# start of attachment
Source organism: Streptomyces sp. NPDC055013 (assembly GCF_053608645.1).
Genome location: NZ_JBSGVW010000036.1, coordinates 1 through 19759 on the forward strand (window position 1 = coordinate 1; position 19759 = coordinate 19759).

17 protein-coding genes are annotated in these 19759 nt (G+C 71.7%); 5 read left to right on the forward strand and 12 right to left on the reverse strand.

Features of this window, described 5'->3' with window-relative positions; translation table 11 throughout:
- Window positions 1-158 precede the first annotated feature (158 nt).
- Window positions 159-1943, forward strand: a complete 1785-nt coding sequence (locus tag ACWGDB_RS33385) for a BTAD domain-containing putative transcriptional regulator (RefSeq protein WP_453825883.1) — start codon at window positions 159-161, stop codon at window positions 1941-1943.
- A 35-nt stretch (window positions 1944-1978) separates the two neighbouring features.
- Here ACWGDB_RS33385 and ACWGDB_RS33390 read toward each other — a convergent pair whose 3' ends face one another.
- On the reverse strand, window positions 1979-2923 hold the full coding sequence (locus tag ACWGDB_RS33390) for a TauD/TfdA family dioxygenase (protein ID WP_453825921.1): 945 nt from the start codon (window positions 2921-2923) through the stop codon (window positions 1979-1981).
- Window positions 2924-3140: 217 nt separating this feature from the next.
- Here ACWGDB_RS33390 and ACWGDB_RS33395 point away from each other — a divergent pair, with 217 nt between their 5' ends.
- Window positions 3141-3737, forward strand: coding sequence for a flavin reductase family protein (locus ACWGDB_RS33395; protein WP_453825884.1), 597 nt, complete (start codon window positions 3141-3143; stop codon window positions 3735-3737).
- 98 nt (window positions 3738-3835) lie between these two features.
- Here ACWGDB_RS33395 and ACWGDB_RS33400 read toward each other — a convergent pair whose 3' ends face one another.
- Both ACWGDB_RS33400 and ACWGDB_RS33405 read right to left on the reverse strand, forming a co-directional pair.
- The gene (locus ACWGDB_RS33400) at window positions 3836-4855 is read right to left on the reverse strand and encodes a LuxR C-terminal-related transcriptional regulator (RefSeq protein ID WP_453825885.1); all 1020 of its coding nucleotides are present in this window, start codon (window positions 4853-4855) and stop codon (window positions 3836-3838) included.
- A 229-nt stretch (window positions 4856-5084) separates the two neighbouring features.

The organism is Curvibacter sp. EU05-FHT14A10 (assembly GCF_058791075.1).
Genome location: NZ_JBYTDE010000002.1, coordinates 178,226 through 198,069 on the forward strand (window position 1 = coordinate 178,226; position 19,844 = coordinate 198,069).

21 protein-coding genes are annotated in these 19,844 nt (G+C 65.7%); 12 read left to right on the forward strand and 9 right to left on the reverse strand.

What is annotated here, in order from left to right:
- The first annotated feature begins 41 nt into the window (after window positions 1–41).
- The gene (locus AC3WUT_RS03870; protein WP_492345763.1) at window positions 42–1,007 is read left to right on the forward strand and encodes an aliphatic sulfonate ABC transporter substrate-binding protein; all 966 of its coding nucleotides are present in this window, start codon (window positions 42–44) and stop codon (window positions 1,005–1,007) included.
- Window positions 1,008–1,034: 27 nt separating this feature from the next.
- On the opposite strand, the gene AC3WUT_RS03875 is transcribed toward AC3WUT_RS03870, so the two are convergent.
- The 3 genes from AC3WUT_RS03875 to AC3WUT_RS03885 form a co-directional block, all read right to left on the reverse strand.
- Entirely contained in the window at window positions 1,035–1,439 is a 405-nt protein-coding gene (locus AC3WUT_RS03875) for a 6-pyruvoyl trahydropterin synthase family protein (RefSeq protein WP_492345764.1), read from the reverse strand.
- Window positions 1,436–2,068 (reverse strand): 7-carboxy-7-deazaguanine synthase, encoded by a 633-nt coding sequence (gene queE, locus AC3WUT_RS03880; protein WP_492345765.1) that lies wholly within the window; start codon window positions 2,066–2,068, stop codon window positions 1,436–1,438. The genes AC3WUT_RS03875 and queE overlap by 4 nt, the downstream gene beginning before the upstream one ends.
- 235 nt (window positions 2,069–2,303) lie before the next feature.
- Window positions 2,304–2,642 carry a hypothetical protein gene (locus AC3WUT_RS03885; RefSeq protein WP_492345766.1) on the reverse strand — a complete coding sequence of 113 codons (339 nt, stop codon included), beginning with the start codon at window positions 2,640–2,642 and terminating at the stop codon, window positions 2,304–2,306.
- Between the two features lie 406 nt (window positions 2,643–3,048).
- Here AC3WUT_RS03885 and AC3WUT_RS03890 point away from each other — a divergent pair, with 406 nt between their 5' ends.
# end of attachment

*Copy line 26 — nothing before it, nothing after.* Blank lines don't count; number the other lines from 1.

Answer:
- The 3 genes from AC3WUT_RS03875 to AC3WUT_RS03885 form a co-directional block, all read right to left on the reverse strand.